Skin Cancer Specialist

Irradiance Medical Group Dermatology

Board Certified Dermatologist & Cosmetic Surgeon located in Little Tokyo, Downtown, Los Angeles, CA & Torrance, CA

Caught in the earliest stage, skin cancer is often curable. At their offices in the Torrance and Little Tokyo neighborhoods of Los Angeles, Dr. Christopher Ho and the experts at Irradiance Medical Group Dermatology: Christopher Ho, MD provide routine skin cancer screenings and treatment for patients.

Skin Cancer Q & A

The largest organ in your body is your skin. It protects against sunlight, heat, infection, and injury. Skin also helps control your body temperature and store fat, water, and vitamin D. Though it has several layers, the two main layers of the skin are the dermis (lower or inner layer) and the epidermis (top or outer layer).

Is there more than one kind of skin cancer?

Cancer begins in the epidermis, but it is made up of three kinds of cells affected by different malignancies:

Squamous cell carcinoma

This is cancer of the squamous cells, the flat, thin, cells that form the top layer of the epidermis.

Basal cell carcinoma

This is cancer of the basal cells, round cells beneath the squamous cells.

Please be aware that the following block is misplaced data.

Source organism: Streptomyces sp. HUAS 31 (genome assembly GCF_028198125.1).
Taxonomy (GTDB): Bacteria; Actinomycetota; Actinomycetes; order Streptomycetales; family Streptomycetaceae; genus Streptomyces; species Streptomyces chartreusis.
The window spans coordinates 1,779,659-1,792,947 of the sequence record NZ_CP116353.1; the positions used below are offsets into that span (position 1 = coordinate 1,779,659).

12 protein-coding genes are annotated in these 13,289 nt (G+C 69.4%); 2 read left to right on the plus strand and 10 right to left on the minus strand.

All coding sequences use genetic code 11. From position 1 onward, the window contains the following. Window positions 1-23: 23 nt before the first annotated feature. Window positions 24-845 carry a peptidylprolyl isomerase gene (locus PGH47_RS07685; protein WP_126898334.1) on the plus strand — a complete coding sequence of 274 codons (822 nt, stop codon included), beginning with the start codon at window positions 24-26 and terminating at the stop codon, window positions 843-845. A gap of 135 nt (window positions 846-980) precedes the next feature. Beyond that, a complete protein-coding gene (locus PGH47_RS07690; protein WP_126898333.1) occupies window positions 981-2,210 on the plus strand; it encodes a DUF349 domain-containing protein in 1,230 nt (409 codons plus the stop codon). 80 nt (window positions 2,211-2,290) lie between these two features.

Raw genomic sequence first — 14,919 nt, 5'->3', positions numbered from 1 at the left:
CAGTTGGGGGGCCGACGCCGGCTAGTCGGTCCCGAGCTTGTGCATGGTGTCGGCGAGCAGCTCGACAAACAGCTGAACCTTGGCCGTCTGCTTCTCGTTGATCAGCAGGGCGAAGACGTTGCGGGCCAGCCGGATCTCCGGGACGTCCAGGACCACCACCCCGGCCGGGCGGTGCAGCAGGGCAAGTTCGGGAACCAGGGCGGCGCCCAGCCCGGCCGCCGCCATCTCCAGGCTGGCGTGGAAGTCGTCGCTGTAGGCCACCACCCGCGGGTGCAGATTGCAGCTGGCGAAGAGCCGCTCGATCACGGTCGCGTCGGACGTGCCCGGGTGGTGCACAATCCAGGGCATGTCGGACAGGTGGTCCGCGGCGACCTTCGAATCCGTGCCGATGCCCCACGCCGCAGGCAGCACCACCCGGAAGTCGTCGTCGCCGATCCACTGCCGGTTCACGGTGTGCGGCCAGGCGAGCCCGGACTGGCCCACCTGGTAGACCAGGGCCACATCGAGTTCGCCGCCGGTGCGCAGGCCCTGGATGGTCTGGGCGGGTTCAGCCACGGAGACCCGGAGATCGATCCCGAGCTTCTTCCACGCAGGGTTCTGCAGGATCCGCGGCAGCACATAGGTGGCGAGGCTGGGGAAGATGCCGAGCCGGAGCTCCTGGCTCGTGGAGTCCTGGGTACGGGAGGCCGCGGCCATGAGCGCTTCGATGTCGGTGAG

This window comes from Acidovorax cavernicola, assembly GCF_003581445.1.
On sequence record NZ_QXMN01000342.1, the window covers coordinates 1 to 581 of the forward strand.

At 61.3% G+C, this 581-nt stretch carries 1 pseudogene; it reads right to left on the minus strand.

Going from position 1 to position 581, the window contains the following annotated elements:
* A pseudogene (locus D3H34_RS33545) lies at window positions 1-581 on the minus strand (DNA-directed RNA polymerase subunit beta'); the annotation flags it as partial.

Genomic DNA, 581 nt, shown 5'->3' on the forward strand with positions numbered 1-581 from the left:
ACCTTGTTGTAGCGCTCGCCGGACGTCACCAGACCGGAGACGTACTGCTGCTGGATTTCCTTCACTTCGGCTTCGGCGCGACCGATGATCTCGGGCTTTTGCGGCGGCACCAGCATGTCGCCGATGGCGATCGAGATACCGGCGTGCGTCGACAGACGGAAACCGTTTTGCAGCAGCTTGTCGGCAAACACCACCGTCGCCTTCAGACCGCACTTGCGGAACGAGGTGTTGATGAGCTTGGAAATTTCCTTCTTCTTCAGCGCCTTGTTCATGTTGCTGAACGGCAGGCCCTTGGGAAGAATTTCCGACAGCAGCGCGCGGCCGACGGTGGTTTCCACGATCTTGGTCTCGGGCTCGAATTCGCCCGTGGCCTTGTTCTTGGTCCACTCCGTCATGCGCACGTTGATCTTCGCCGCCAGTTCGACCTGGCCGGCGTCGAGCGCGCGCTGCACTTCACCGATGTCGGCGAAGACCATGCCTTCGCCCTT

Melanoma

This is cancer of the melanocytes. These cells are found in the lower part of the epidermis and make melanin, the pigment that provides skin with its natural color. When your skin is exposed to direct sunlight, melanocytes produce more pigment and cause the skin to darken or tan.

How Do You Screen for Skin Cancer?

To diagnose skin cancer, your doctor will examine your skin to determine if any skin changes he sees indicate skin cancer. Further testing may be needed to confirm a diagnosis. Melanoma is the obvious thing you are screened for. If anything about your skin seems suspicious, a biopsy is ordered. This is a sample of suspicious skin that is sent for lab testing to determine whether you have skin cancer, and if so, the type of skin cancer it is.

Who is at Risk for Melanoma Skin Cancer?

Being at risk does not mean you will have cancer but rather that certain factors increase your chance of getting cancer. Some of the risk factors for melanoma include:

  • Having a fair complexion with freckles and burns easily, tans poorly, or does not tan
  • Having green, blue, or other light-colored eyes
  • Having red or blond hair
  • Being over-exposed to natural sunlight or artificial sunlight (such as from a tanning bed)
  • Having several large or numerous small moles
  • Having a family history of unusual moles
  • Having a history of many blistering sunburns, in particular as a child or teenager
  • Having a family history of melanoma
  • Being white

What Are the Risk Factors for Non-melanoma Skin Cancers?

Some of the risk factors for non-melanoma skin cancers include:

  • Being overexposed to natural sunlight or artificial sunlight
  • Having a fair complexion
  • Having a weakened immune system
  • Treatment with radiation in the past
  • Being exposed to arsenic

If you’re concerned that you may have skin cancer, call Irradiance Medical Group Dermatology: Christopher Ho, MD or book a consultation directly online today.